Business

Weyerhaeuser mansion may be used for weddings

A Tacoma hearing examiner this week cleared the way for a Seattle company to continue using the historic Weyerhaeuser mansion as a venue for weddings and other events but added further restrictions to the permit allowing events at the estate.

The highly detailed, 47-page decision by examiner Phyllis Macleod was not a clear victory for either the Seattle catering company that wants to convert the English-style estate at 4301 N. Stevens St. into an event venue or the residents who have complained about the noise, boisterous conduct and parking issues that weddings and other events have brought to the North End neighborhood.

“It would be safe to say that my clients were disappointed with the decision,” said Tacoma attorney Robert Casey who represented a group calling itself Friends of the Historic Weyerhaeuser Mansion. “They have yet to decide whether to appeal the decision to Superior Court.”

“We’re looking forward to moving forward now with a clear set of rules about holding events at the mansion,” said William Lynn, an attorney representing the mansion’s owner, Corban University, and the event company’s Blue Ribbon Cooking School.

Lynn said Blue Ribbon still is undecided whether it will proceed with its plan to buy the mansion from the university, which formerly used the home and the grounds as a theological seminary. The university moved out last year.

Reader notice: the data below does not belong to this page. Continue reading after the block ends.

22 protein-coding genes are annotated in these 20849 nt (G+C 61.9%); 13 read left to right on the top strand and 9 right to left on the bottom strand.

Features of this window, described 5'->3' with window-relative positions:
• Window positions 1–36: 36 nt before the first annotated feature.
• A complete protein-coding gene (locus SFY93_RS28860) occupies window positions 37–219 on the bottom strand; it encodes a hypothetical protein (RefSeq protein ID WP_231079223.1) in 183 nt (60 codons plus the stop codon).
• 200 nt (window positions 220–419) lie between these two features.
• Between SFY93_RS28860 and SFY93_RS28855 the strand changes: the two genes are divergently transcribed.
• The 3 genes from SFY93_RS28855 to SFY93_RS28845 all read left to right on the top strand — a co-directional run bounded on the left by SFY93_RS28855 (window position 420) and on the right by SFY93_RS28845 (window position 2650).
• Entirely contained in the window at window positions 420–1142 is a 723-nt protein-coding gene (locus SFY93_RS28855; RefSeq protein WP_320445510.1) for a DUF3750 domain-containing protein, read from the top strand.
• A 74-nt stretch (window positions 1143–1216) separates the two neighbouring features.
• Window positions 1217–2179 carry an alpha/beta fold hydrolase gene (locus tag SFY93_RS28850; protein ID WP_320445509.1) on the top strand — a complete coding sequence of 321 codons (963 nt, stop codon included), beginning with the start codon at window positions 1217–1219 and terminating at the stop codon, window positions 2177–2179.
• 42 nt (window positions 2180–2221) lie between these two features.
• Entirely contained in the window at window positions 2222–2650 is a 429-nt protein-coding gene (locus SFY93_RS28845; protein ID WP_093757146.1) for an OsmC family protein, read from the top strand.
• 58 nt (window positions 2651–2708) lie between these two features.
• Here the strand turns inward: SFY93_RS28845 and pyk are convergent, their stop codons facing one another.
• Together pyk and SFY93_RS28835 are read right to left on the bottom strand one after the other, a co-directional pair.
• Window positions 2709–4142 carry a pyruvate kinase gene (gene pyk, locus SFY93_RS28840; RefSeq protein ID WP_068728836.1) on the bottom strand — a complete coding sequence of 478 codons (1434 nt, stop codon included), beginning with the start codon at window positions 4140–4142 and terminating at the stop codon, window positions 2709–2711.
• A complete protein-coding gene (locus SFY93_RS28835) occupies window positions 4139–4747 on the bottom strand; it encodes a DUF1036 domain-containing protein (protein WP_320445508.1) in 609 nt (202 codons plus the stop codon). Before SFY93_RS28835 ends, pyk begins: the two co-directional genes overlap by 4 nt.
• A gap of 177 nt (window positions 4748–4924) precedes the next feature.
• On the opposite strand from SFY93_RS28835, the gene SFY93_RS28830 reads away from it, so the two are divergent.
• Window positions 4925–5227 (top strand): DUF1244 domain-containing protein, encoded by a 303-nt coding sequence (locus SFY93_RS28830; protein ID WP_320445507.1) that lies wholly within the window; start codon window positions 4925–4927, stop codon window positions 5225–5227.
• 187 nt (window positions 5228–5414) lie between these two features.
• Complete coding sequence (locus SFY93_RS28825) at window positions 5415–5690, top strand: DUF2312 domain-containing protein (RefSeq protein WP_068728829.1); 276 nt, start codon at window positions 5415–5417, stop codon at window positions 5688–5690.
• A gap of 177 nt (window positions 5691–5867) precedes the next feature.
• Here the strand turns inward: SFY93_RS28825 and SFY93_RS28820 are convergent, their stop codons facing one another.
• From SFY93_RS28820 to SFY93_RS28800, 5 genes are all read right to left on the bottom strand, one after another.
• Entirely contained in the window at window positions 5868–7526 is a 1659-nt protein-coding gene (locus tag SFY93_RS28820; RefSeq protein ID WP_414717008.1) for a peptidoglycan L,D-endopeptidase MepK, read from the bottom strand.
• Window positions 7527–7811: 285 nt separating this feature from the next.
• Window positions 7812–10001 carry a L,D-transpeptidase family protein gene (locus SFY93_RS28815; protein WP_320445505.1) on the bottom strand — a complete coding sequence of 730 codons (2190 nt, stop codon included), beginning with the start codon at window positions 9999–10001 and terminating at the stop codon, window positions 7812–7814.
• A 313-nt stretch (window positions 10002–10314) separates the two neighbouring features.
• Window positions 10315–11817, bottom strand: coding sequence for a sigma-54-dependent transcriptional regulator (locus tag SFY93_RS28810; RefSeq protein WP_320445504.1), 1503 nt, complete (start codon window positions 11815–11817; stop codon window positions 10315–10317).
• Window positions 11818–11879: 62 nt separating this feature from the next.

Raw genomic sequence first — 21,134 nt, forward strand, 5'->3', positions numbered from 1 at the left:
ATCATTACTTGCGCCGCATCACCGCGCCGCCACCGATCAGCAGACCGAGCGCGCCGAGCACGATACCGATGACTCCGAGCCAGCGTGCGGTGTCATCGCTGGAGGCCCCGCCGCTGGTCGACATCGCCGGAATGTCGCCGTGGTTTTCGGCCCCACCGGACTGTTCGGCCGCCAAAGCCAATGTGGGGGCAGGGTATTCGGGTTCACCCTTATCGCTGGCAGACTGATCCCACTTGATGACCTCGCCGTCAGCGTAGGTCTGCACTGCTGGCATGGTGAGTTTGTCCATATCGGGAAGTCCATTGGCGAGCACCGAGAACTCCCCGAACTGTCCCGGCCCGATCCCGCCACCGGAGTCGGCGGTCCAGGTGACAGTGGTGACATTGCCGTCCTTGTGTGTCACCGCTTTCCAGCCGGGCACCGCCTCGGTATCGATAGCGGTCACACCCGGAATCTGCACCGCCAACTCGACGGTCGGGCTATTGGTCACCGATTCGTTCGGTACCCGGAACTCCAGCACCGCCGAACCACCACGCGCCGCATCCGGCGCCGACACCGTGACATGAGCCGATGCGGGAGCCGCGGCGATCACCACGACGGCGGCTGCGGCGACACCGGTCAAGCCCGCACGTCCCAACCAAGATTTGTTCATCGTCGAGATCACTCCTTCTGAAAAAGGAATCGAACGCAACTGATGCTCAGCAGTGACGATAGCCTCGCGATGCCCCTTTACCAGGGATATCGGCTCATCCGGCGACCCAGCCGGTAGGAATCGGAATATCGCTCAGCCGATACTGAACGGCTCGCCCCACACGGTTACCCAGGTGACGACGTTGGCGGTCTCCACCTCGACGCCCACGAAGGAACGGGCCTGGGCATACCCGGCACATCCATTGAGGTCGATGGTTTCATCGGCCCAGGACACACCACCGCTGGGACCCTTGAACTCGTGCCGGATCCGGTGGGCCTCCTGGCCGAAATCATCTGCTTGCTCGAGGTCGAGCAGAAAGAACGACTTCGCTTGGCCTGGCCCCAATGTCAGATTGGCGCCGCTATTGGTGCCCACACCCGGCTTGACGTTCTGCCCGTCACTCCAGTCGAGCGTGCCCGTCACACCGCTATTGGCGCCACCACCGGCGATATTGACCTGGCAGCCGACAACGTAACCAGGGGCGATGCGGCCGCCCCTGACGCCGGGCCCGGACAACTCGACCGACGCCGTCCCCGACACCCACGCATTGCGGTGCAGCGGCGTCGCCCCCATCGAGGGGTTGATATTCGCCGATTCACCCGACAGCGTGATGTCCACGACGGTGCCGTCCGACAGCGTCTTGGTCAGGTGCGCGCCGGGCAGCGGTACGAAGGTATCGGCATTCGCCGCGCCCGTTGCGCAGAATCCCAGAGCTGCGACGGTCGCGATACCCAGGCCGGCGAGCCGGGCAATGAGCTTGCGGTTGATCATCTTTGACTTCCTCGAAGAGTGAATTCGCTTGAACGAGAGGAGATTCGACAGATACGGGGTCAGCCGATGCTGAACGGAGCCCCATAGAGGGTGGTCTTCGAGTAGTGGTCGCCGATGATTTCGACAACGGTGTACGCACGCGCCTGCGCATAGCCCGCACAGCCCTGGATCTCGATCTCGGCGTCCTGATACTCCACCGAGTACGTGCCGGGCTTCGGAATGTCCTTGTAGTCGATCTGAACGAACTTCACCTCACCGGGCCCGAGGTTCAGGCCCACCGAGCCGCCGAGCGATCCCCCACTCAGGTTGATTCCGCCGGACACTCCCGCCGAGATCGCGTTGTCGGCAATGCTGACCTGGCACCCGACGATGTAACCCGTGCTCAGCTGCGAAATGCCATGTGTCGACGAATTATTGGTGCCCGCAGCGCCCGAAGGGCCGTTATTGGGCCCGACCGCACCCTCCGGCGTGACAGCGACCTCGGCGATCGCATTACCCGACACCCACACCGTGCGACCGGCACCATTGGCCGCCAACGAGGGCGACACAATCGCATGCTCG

The decision was the latest chapter in a two-year disagreement between the mansion’s neighbors in the high-end residential area and the event catering company which saw the former residence of timber baron John P. Weyerhaeuser and his wife, Anna, as a perfect site for wedding ceremonies, business meetings and other gatherings.

The city had issued a conditional use permit for the 1923-vintage estate last summer after what had been occasional events became frequent, especially in the summertime when the mansion’s gardens were in bloom and its panoramic view of Commencement Bay was on full display.

Neighbors and Shawn Roberts, the owner of an adjoining home that had once been part of the estate but was segmented from the grounds and sold, complained of loud noises from parties and celebrations, drunken partygoers and streets crowded with vehicles owned by wedding guests. They appealed the city’s permit as unlawful and inadequate to ensure the tranquility to which they had become accustomed.

Neighbors argued that using the mansion for events violated the city’s comprehensive plan for the neighborhood, but event organizers and the city claimed that city rules for reuse of historic structures allowed uses not enumerated in the comprehensive plan.

The historic reuse rules allow some flexibility in the use of historic structures, said the hearing examiner.

Under the new ruling, a set of conditions will apply to events held at the mansion:



















If there was one change provided in the hearing examiner’s decision that was most favorable to the event company, it was her deletion of the city’s prior requirement that the conditional use permit be limited to five years.

The university and Blue Ribbon said such a limitation would make it difficult if not impossible for potential users to make investments in the estate and its grounds knowing that they had only a five-year guarantee that they could continue to use the mansion as an event venue.

The examiner further required the city to approve the standard rental contract for events to ensure that it contained all of the conditions enumerated in the decision.

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